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Publication numberUS6774045 B1
Publication typeGrant
Application numberUS 10/189,756
Publication dateAug 10, 2004
Filing dateJul 2, 2002
Priority dateJul 11, 2001
Fee statusPaid
Publication number10189756, 189756, US 6774045 B1, US 6774045B1, US-B1-6774045, US6774045 B1, US6774045B1
InventorsShenjian Liu, Gregory James Goldspring
Original AssigneeLam Research Corporation
Export CitationBiBTeX, EndNote, RefMan
External Links: USPTO, USPTO Assignment, Espacenet
Residual halogen reduction with microwave stripper
US 6774045 B1
Abstract
This invention relates to a method for reducing halogen gasses and byproducts in post-etch applications. The method consists of exposing the substrate to O2/N2 plasma and water vapor in a process chamber.
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Claims(18)
What is claimed is:
1. A post-etch method for reducing halogen gasses and byproducts consisting of the following steps:
placing a substrate in a chamber;
exposing the substrate to a water vapor process;
flowing exclusively O2/N2 gas into the chamber;
creating a plasma from the gas in the chamber.
2. The post-etch method for reducing halogen gasses and byproducts of claim 1, wherein the plasma is induced by one of microwave frequency power.
3. The post-etch method for reducing halogen gasses and byproducts of claim 1, wherein byproducts are defined as one brominated materials.
4. The post-etch method for reducing halogen gasses and byproducts of claim 1, wherein the chamber is capable of receiving plasma products.
5. The post-etch method for reducing halogen gasses and byproducts of claim 1, wherein the heating of substrates to processing temperatures regulated from about 20 degrees Celsius to about 300 degrees Celsius provides optimal removal rates.
6. A method for post-etch material removal and passivation on a substrate comprised of:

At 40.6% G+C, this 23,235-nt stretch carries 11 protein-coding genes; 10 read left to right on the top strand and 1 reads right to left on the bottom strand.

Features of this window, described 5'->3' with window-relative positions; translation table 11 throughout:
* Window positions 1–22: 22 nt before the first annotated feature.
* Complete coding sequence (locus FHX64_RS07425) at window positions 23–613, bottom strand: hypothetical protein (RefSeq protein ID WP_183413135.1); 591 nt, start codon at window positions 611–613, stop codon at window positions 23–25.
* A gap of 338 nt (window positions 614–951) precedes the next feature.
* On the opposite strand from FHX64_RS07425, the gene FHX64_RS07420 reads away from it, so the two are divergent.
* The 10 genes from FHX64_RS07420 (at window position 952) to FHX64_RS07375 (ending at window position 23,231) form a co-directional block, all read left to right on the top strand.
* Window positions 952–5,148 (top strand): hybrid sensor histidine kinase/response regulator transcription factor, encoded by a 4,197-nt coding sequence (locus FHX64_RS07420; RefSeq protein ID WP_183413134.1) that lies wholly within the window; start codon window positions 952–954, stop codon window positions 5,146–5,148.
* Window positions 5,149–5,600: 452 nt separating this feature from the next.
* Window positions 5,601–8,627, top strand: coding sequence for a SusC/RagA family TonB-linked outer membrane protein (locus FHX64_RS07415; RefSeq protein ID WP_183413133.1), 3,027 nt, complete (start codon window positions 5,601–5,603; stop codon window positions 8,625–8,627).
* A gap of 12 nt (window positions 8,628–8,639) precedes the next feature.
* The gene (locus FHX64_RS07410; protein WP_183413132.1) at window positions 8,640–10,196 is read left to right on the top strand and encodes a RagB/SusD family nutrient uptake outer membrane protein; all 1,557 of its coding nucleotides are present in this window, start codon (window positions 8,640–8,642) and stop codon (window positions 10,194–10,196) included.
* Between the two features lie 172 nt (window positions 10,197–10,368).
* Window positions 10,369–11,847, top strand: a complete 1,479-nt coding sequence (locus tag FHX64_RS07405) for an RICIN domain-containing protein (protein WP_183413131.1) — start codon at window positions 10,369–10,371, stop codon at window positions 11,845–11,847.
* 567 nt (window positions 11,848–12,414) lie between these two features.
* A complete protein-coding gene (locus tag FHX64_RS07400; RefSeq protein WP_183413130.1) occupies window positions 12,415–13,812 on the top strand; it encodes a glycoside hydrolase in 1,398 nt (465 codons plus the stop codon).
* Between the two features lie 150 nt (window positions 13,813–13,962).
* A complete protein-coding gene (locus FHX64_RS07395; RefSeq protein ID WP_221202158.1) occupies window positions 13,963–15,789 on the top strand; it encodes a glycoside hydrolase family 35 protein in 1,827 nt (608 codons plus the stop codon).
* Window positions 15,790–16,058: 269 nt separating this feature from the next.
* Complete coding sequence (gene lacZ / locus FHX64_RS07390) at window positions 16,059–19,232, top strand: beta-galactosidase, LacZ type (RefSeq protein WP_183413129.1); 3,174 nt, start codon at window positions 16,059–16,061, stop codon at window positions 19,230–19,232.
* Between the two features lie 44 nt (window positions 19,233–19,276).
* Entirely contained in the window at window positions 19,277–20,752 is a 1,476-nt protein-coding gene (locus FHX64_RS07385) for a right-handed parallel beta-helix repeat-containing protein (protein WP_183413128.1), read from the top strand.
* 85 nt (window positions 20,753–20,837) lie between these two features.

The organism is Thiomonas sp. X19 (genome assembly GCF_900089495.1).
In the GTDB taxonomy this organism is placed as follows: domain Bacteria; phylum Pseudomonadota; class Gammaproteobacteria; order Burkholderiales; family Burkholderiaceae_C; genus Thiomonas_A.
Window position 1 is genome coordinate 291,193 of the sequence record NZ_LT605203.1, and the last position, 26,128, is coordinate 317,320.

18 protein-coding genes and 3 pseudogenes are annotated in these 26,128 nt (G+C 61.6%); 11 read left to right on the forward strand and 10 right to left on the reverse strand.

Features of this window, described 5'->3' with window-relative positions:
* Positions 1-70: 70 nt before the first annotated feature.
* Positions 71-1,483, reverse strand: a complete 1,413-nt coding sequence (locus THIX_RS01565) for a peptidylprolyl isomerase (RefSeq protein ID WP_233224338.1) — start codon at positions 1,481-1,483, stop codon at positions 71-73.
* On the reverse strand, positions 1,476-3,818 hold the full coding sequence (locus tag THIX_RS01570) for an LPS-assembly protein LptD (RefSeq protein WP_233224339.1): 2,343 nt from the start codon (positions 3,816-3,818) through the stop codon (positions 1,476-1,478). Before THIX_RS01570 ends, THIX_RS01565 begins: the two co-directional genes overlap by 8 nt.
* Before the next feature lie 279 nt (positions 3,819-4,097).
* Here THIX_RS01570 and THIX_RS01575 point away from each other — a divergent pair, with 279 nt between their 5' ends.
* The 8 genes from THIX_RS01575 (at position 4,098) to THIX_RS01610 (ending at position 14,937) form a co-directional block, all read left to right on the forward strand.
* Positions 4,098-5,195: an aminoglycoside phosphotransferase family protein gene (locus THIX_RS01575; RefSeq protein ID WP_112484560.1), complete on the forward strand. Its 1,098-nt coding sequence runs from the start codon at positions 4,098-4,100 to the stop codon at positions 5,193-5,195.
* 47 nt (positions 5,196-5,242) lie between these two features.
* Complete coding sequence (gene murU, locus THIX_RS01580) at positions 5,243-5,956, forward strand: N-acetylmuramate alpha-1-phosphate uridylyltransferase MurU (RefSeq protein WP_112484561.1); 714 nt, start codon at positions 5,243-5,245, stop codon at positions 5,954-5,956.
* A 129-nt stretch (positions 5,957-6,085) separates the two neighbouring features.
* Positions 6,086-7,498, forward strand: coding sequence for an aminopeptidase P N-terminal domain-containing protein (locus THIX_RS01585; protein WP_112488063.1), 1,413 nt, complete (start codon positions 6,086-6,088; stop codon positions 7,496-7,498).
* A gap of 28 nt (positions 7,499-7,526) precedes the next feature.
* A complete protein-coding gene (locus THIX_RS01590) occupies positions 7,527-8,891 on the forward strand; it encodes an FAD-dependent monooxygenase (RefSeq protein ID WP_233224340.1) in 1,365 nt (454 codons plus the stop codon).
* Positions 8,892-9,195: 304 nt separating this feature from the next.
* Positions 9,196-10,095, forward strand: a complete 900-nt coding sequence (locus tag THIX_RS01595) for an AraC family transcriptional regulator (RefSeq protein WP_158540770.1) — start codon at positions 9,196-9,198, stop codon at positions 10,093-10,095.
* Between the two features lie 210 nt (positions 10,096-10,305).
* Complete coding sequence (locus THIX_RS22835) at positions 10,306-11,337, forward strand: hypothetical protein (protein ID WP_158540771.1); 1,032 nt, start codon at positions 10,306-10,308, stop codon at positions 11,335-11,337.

placing the substrate in a chamber capable of receiving plasma products;
delivering vapor to the chamber; and
delivering plasma products of O2/N2 gas to the chamber.
7. A method for post-etch material removal and passivation on a substrate comprised of:
placing the substrate in a chamber capable of receiving plasma products;
heating the substrate;
delivering water vapor to the chamber; and
delivering plasma products of O2/N2 gas to the chamber.
8. The method of claim 7, wherein the chamber is capable of producing a plasma or receiving plasma products by one of microwave frequency power.
9. The method of claim 7, wherein the heating of substrates to processing temperature regulated from about 20 degrees Celsius to about 300 degrees Celsius provides optimal removal rates.
10. The method of claim 7, wherein a reduction of halogen gasses and byproducts is provided on the substrate.
11. The method of claim 7, wherein the material removed is one of polymerized and non-polymerized photoresists, residues, organic polymers and organic/inorganic compounds.
12. The method of claim 7, wherein the passivation provided is for one of Hydrogen-Bromide, Chlorine, and Fluorine.
13. A method for providing post-etch material removal, chemical passivation and transfer of a substrate comprised of:
placing tho substrate in a chamber capable of receiving plasma products;
heating the substrate;
delivering water vapor to the chamber;
delivering plasma products of O2/N2 gas to the chamber;
removing the substrate from the chamber;
cooling the substrate; and
placing the substrate in one of a sealed container and a pod.
14. A method for providing post-etch material removal, chemical passivation and transfer of a substrate of claim 13, wherein the heating the substrates is regulated from about 20 degrees Celsius to about 300 degrees Celsius.
15. A method for providing post-etch material removal, chemical passivation and transfer of a substrate of claim 13, wherein a reduction of halogen gasses and byproducts is provided on the substrate.
16. A method for providing post-etch material removal, chemical passivation and transfer of a substrate of claim 13, wherein the chamber is capable of producing a plasma or receiving plasma products by one of microwave frequency power.
17. A method for providing post-etch material removal, chemical passivation and transfer of a substrate of claim 13, wherein passivation is for one of Hydrogen-Bromide, Chlorine, and Fluorine.
18. A method for providing post-etch material removal, chemical passivation and transfer of a substrate of claim 13, wherein placing the substrate in one of a sealed container and a pod provides protection against airborne particulates.
Description
CROSS REFERENCE TO RELATED APPLICATION